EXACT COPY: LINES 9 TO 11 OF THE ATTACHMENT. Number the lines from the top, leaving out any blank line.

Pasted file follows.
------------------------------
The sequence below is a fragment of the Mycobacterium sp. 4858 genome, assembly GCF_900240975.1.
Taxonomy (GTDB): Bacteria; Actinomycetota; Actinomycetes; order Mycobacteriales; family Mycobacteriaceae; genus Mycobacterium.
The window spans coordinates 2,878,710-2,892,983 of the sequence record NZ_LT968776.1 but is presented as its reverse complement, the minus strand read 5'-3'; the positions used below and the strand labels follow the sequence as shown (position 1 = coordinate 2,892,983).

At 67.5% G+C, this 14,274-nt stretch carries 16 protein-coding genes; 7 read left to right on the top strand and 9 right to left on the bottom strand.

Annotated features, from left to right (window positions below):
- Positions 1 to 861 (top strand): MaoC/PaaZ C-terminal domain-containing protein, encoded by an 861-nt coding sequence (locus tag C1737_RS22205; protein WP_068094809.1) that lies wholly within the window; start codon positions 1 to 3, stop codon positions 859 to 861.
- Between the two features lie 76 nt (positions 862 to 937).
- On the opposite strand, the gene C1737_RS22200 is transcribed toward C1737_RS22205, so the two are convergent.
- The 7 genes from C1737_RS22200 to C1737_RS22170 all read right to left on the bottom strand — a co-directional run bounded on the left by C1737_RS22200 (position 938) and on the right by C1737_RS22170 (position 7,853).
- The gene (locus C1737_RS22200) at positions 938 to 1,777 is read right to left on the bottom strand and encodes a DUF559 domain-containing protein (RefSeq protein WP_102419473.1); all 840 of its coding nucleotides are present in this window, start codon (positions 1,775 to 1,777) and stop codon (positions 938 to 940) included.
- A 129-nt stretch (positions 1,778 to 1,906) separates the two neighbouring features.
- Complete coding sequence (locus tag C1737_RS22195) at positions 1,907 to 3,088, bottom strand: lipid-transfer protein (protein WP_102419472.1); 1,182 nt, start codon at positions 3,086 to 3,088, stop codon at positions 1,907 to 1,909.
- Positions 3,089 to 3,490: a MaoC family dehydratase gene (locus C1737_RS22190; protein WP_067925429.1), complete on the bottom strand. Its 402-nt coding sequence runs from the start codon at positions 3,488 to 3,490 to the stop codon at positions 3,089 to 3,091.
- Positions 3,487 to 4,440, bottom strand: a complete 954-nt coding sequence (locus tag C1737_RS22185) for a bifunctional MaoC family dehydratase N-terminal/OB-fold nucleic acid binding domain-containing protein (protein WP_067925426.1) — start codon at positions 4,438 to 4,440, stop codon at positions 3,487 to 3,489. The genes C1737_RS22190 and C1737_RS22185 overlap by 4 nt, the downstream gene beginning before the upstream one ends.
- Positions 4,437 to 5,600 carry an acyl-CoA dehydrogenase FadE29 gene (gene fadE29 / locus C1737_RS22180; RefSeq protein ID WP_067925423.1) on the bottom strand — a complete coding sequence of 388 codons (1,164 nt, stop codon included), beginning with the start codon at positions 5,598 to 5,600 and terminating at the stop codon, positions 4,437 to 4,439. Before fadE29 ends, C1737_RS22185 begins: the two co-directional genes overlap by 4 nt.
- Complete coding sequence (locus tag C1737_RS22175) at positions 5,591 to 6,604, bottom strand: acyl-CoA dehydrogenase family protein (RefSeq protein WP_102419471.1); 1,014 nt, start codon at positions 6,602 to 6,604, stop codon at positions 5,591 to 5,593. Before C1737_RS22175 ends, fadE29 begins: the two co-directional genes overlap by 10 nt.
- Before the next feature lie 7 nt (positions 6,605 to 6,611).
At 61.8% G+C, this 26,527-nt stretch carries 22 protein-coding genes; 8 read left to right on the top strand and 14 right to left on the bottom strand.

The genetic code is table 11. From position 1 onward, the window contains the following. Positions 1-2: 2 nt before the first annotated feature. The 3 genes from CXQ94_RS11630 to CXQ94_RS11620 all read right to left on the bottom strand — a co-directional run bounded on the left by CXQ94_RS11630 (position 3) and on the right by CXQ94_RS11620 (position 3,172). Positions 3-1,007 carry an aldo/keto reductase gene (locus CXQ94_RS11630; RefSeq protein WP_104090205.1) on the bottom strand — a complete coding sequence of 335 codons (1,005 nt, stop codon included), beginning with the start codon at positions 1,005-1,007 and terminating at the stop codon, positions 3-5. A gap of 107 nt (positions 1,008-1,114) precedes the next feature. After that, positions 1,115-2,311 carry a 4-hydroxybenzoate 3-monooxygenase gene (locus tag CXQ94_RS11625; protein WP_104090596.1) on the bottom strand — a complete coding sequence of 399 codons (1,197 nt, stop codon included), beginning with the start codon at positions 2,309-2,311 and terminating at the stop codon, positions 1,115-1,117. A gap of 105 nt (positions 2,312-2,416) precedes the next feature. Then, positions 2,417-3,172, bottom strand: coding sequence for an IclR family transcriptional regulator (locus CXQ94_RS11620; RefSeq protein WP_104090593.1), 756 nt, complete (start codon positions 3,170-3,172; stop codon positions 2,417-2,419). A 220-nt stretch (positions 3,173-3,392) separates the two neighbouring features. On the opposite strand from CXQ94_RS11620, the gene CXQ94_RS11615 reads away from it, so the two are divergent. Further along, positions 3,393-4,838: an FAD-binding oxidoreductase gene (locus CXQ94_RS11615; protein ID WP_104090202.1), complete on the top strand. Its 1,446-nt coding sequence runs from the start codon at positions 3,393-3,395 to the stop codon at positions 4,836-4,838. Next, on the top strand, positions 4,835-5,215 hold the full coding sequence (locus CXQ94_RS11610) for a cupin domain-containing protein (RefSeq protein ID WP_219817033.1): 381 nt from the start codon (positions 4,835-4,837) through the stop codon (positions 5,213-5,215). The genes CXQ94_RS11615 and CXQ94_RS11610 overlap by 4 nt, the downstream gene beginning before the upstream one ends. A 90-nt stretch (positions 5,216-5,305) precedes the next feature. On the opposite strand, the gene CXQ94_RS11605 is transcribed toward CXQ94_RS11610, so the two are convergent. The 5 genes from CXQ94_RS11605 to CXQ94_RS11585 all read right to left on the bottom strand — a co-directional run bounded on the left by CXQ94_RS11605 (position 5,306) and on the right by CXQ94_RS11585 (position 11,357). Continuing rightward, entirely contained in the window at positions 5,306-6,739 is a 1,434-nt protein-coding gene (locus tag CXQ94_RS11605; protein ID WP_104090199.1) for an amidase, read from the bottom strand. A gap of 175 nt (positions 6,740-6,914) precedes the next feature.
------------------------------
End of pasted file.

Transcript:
- The 7 genes from C1737_RS22200 to C1737_RS22170 all read right to left on the bottom strand — a co-directional run bounded on the left by C1737_RS22200 (position 938) and on the right by C1737_RS22170 (position 7,853).
- The gene (locus C1737_RS22200) at positions 938 to 1,777 is read right to left on the bottom strand and encodes a DUF559 domain-containing protein (RefSeq protein WP_102419473.1); all 840 of its coding nucleotides are present in this window, start codon (positions 1,775 to 1,777) and stop codon (positions 938 to 940) included.
- A 129-nt stretch (positions 1,778 to 1,906) separates the two neighbouring features.